Stifling her sobs and dabbing her eyes, this week’s Best Women’s Travel Writing 2010 contributor boarded a plane to Greece in 2003 and hasn’t returned home to the United States since: Diane Caldwell. The 2009 Solas Awards gold medalist for Best Travel Memoir, Diane has also been featured in the anthology Tales of the Expat Harem. She currently teaches in Istanbul.
When did you first hit the road? How did it go?
I was 16 years old. I had read On the Road and Howl. With a crazed and deluded 21-year-old poet named JC, I left my home in Northeast Philly and headed for New York City in search of “truth and beauty.” The truth is, I ended up among the forgotten misfits of the world. Bill Quinn, an alcoholic panhandler, taught me the art of begging. “Be bold. Don’t let them intimidate you.” Bill gave me pointers as he told the story of how he was supposed to play the lead role in the film “Broken Arrow,” but got tossed aside at the last minute. “Sir, Madame,” he bowed low, obstructing the path of a well-dressed couple, “Would you be so kind as to contribute a sliver of your wealth in my pursuit of inebriation?”
The street savvy Ellen Kennedy, a 45-year-old, dark-haired beauty of transparent vulnerability, gave me pointers on shoplifting. “Ya need a boostin’ bag, kid.” She handed me her large tan straw bag to inspect. “Ya get up next to what ya want, and just kinda slide it into the bag. Three, four, five items top. Don’t get greedy. That’s the main thing. Then ya buy some cheap little thing and walk outta the store like everything’s natural.”
This was my entry into the world away from my middle-class home in the suburbs–a world of winos, A-heads, and beatniks. Comfort and security stripped away, thrown into the vortex of life on the edge, I developed a taste for adventure. It set the tone for the rest of my life. When you know you can survive with nothing, you have a confidence that no matter what happens, you’ll survive. Would I advise this route to other 16-year-old girls? Absolutely not. Yet, what can I say. It makes for good story-telling.
What is “home” for you?
More and more I find that home is this world, this planet. That the people of this world are, as Maude (from the film “Harold and Maude”) told Harold, “my species.”
I’m currently traveling alone for two months in India. Before leaving for this trip, I found myself barraged with doubts and fear. It would be my first trip to India. While gone I would turn 62. As a budget traveler, it would mean hauling, dragging, pulling, and pushing my suitcase into and out-of-state buses, trains and auto rickshaws, along filthy Indian roads into and out of budget guest houses. Would my immune system be up to the test? Would my stamina be up to the test? Would my emotional balance remain even or would it topple, leaving me in a state of catastrophic upheaval?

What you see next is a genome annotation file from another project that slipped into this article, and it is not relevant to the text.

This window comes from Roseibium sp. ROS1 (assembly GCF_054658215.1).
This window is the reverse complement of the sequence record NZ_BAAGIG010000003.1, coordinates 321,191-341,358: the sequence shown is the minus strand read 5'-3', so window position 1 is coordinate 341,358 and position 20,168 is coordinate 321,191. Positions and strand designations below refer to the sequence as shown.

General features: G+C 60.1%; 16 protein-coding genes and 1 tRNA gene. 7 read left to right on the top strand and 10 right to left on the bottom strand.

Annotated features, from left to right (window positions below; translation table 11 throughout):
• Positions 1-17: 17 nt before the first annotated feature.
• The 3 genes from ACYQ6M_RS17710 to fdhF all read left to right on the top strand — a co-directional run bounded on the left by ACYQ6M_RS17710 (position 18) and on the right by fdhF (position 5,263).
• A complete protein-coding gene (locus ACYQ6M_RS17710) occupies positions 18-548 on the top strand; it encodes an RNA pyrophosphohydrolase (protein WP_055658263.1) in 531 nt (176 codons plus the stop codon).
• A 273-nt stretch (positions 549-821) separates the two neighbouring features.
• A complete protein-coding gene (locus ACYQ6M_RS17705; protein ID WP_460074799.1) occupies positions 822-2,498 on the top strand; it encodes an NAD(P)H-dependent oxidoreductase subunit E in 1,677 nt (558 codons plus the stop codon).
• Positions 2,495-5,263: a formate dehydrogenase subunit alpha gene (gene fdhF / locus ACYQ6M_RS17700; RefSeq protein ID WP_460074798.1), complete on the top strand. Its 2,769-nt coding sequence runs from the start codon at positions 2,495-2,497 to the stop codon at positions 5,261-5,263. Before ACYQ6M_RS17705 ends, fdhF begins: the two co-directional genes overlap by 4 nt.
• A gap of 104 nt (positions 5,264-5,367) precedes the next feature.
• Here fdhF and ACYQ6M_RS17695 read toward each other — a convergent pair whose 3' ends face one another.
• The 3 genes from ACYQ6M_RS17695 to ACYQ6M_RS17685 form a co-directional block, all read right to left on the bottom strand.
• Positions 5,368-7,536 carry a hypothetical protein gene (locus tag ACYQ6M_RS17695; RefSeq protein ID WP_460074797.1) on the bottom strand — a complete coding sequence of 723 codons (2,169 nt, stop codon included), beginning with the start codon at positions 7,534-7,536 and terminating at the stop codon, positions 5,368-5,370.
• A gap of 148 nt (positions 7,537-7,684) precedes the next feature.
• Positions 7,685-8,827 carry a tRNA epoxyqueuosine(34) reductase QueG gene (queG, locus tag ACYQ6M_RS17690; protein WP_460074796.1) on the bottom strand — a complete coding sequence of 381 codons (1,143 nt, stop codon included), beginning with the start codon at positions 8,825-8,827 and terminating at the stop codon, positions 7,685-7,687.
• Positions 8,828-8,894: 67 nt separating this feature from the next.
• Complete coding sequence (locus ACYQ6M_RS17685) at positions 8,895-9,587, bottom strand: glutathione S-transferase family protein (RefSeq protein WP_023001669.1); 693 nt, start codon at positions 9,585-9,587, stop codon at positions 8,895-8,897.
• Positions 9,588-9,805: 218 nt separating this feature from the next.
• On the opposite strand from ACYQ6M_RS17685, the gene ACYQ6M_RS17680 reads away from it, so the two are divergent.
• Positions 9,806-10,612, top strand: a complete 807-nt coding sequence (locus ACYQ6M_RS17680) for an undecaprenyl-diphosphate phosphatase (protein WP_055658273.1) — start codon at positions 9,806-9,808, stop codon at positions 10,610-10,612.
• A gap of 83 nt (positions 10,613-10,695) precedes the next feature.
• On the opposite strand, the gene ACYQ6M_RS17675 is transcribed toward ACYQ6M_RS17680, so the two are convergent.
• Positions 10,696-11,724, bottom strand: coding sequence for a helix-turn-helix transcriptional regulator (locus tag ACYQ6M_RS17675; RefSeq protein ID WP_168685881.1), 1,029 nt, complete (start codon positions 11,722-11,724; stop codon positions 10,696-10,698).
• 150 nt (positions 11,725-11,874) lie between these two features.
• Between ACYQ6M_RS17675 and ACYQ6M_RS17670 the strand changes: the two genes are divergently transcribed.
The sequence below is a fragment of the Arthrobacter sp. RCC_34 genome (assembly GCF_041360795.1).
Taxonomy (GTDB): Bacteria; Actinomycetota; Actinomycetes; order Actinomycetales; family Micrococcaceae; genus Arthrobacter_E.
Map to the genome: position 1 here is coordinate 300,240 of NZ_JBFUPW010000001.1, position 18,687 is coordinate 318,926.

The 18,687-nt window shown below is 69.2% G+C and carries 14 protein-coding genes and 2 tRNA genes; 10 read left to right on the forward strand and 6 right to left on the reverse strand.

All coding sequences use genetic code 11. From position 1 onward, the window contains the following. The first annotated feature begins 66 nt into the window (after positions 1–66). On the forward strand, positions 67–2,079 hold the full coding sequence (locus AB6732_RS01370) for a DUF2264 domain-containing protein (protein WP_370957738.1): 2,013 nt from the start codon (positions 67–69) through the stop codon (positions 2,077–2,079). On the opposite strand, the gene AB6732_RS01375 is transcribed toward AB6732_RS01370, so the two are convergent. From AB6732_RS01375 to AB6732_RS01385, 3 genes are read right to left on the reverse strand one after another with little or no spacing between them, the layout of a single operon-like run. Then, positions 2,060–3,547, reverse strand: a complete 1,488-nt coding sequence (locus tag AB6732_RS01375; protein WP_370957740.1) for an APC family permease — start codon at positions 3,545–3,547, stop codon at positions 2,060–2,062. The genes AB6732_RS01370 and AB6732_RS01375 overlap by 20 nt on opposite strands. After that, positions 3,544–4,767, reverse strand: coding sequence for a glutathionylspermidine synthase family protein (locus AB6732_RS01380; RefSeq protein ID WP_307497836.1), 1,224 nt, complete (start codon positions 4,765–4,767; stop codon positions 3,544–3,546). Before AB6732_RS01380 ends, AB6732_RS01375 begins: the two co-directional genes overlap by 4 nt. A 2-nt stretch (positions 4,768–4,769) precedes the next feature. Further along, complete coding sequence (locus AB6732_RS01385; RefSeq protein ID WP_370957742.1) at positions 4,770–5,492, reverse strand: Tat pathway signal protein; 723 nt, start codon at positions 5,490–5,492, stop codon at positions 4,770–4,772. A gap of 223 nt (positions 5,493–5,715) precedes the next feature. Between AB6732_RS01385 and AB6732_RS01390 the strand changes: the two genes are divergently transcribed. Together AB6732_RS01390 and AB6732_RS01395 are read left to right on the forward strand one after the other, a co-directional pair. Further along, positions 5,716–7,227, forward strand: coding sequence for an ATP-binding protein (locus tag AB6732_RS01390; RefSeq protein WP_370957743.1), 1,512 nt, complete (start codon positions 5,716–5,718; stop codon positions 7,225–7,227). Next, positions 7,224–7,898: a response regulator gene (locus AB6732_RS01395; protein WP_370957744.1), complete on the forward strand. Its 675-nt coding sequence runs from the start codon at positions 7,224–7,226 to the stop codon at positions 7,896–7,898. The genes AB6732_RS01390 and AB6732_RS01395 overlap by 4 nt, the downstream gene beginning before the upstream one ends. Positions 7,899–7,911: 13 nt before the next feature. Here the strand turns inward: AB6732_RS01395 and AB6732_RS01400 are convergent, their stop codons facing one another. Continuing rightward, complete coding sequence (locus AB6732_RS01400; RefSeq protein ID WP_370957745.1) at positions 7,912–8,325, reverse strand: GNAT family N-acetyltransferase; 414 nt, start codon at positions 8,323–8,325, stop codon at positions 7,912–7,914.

More than one month into my trip, I am so very happy to announce, it’s been the trip of my lifetime! I’ve made friends on rattletrap India state buses, on the stone steps of holy ghats, and sipping makhanya lassi at outdoor stands. Wherever I go, I look into the eyes of people who look back into mine and we share our humanness.
After a lifetime of therapy, workshops, massages, meditation, happenings, unhappenings, closings and openings, I can ecstatically report: I’m at home in my own skin on whatever bank of whatever river in whatever country I’m traveling in.
At the same time, there is one place, one very special place, I call “home.” Istanbul is for me the greatest city in the world. It’s where I feel more at home than anywhere else. It’s where I can walk down the main thoroughfare of Beyoglu and have people call my name, kiss me on both cheeks, and feel a sense of belonging that I’ve never felt anywhere else. It’s the place where I dance and sing in the street and have a 22-year-old radical feminist friend who tells everyone I’m her daughter. My friends are Turk, Italian, and Austrian; actors, dancers, singers, filmmakers, and circus performers. It’s where I dance to gypsy bands, and wash my hair in rain storms.
What advice can you offer women with itchy feet?
Live. Take risks. Feel your fear, take deep breaths, and jump in. We only get one chance in this body at this time. Nothing beats the experience of travel. But be sure to do your research. Like a good Girl Scout, be prepared. That really helps to minimize problems. The Internet provides us with endless information: use it. And most importantly, keep your sense of humor. Two weeks ago, in India, I hauled my suitcase up the steps of a state bus, fought for a place to place it (there are no provisions for luggage on India’s state buses), threaded my way through the mass of humanity, and then proceeded to lean over the aisle-seated passenger, straining to push my daypack into the ceiling rack. I became aware of everyone watching this unfolding drama and laughing. I initially felt a little peeved. “They could at least give me a hand here.” But with one last thrust, I managed, by my tiny little self, to get the bag onto the rack. Since I had the attention of the entire bus, I decided to use it. I pointed to the stashed bag, then pointed to myself. I flexed my muscles, and then took a big bow. The whole busload of people broke into laughter, and I now had a whole group of new friends. “What’s your name Madame?” “Where are you from?” Heads waggled from side to side, warm eyes met mine, everyone was smiling.
This is the joy of travel. Just do it. With a smile.